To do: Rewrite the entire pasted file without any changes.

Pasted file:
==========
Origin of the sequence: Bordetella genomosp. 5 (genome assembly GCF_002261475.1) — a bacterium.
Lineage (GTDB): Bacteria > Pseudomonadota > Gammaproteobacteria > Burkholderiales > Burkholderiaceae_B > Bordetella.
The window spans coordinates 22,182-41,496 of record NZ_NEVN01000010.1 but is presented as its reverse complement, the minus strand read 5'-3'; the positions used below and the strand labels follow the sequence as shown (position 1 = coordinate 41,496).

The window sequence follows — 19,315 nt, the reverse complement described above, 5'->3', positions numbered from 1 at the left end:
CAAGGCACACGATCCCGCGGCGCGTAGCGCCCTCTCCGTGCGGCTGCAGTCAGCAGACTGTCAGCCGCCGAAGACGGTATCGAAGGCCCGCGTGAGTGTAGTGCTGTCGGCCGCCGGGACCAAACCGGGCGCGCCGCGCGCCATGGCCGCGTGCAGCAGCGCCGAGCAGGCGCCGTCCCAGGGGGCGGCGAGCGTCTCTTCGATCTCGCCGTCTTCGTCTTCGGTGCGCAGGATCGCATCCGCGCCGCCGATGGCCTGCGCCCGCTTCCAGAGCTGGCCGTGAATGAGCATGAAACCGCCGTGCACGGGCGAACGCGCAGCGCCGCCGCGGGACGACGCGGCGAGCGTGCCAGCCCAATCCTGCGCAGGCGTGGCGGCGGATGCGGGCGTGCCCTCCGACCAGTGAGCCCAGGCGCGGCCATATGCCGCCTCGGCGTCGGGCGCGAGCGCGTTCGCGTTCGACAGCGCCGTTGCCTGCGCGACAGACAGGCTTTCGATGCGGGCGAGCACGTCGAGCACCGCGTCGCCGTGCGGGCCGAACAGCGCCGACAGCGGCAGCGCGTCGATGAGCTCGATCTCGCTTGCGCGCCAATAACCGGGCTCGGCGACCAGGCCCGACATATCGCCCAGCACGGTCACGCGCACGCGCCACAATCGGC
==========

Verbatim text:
Origin of the sequence: Bordetella genomosp. 5 (genome assembly GCF_002261475.1) — a bacterium.
Lineage (GTDB): Bacteria > Pseudomonadota > Gammaproteobacteria > Burkholderiales > Burkholderiaceae_B > Bordetella.
The window spans coordinates 22,182-41,496 of record NZ_NEVN01000010.1 but is presented as its reverse complement, the minus strand read 5'-3'; the positions used below and the strand labels follow the sequence as shown (position 1 = coordinate 41,496).

The window sequence follows — 19,315 nt, the reverse complement described above, 5'->3', positions numbered from 1 at the left end:
CAAGGCACACGATCCCGCGGCGCGTAGCGCCCTCTCCGTGCGGCTGCAGTCAGCAGACTGTCAGCCGCCGAAGACGGTATCGAAGGCCCGCGTGAGTGTAGTGCTGTCGGCCGCCGGGACCAAACCGGGCGCGCCGCGCGCCATGGCCGCGTGCAGCAGCGCCGAGCAGGCGCCGTCCCAGGGGGCGGCGAGCGTCTCTTCGATCTCGCCGTCTTCGTCTTCGGTGCGCAGGATCGCATCCGCGCCGCCGATGGCCTGCGCCCGCTTCCAGAGCTGGCCGTGAATGAGCATGAAACCGCCGTGCACGGGCGAACGCGCAGCGCCGCCGCGGGACGACGCGGCGAGCGTGCCAGCCCAATCCTGCGCAGGCGTGGCGGCGGATGCGGGCGTGCCCTCCGACCAGTGAGCCCAGGCGCGGCCATATGCCGCCTCGGCGTCGGGCGCGAGCGCGTTCGCGTTCGACAGCGCCGTTGCCTGCGCGACAGACAGGCTTTCGATGCGGGCGAGCACGTCGAGCACCGCGTCGCCGTGCGGGCCGAACAGCGCCGACAGCGGCAGCGCGTCGATGAGCTCGATCTCGCTTGCGCGCCAATAACCGGGCTCGGCGACCAGGCCCGACATATCGCCCAGCACGGTCACGCGCACGCGCCACAATCGGC